Salon reports that Amazon has been delaying shipments of books published by Hachette, claiming that readily available bestsellers by authors such as Stephen Colbert and Malcolm Gladwell will take two to three weeks to ship. As the Times explains: “Among Amazon’s tactics against Hachette, some of which it has been employing for months, are charging more for its books and suggesting that readers might enjoy instead a book from another author.” Amazon has yet to explain the slowdown, but most agree that the online megastore is attempting to assert their power and weaken publishers: “The company has a variety of tactics it can unleash to get publishers to discount their prices, and delay fronting the bill, which include algorithms that can bury books or publishers.”
At a private reception following his reading at the 92nd Street Y last Thursday, Philip Roth, who announced his retirement from writing fiction last year, declared that he will give no more public readings.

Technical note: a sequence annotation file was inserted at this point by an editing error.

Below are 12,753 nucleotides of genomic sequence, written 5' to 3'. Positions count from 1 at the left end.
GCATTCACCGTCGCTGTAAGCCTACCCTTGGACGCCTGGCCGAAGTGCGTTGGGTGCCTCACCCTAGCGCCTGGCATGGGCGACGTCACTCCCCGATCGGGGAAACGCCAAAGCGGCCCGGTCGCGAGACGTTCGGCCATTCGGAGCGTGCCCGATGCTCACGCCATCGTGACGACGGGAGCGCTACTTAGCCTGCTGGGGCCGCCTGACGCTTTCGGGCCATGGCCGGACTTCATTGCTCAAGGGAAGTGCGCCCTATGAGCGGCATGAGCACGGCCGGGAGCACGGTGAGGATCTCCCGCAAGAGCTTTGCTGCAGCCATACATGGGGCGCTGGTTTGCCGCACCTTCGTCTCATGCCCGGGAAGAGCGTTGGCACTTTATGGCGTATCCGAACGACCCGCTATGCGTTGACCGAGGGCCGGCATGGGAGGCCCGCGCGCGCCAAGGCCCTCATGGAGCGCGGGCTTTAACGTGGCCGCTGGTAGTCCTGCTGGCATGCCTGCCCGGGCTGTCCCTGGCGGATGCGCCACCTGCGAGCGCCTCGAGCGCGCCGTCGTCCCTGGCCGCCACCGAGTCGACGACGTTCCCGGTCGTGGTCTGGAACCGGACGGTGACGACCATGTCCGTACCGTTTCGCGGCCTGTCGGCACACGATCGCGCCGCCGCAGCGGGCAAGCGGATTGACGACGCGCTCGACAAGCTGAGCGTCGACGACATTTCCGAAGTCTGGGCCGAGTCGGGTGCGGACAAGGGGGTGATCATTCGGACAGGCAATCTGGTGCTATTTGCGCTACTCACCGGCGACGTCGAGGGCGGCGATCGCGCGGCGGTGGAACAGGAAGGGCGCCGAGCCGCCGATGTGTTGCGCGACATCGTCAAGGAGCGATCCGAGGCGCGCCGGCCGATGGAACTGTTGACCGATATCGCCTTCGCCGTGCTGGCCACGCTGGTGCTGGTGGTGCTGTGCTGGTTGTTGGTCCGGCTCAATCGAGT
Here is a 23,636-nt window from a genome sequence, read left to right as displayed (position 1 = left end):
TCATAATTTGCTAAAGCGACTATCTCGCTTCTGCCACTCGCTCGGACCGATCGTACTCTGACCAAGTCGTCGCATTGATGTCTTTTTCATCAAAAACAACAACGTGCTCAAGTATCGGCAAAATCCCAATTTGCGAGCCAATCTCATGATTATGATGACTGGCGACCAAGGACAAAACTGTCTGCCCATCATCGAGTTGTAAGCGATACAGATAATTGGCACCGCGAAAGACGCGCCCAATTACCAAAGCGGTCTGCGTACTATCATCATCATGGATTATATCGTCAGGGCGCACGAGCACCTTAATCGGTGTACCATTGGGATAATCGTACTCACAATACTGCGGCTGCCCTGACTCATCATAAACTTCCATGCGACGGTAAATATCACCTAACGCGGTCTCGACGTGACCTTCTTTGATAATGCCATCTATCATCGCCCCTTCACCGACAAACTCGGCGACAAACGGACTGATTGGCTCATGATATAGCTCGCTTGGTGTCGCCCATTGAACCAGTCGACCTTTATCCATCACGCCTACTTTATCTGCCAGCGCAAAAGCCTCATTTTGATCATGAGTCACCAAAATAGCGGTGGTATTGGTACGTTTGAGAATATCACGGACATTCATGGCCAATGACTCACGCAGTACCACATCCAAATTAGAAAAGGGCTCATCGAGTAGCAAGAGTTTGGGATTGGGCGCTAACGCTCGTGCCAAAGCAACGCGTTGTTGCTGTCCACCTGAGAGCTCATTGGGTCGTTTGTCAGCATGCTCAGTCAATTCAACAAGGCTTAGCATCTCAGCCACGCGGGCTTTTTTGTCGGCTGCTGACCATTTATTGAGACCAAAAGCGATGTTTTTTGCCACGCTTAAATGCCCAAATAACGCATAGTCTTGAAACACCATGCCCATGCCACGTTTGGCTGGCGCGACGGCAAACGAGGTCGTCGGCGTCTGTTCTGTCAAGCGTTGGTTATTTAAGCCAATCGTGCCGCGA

Gawker is hiring bloggers. “All over the internet, in and out of traditional media, talented writers are overlooked and underused. If you’re trapped by the bureaucracy, inertia, or institutional fear of your current employer, we can help you break free (and accelerate).”
Alexis Madrigal writes about BookTraces, a project that collects images of how readers have marked copies of books published before 1923. “Marginalia, inscriptions, photos, original manuscripts, letters, drawings, and many other unique pieces of historical data can be found in individual copies.”
The Guardian offers a cunning visual guide to the gothic novel that points out, among other things, that the villain usually usually has scary eyes, on a spectrum from “spine-tingling” to “can actually kill you,” while the heroine is a “pious, virginal orphan, prone to fainting.” On one end there’s Dracula‘s Mina, who faints once, or Agnes, in The Monk, who faints twice. Then there’s Emily, who in The Mysteries of Udolpho faints no fewer than ten times. The data is good, and so is its graphic presentation. Franco Moretti would be proud.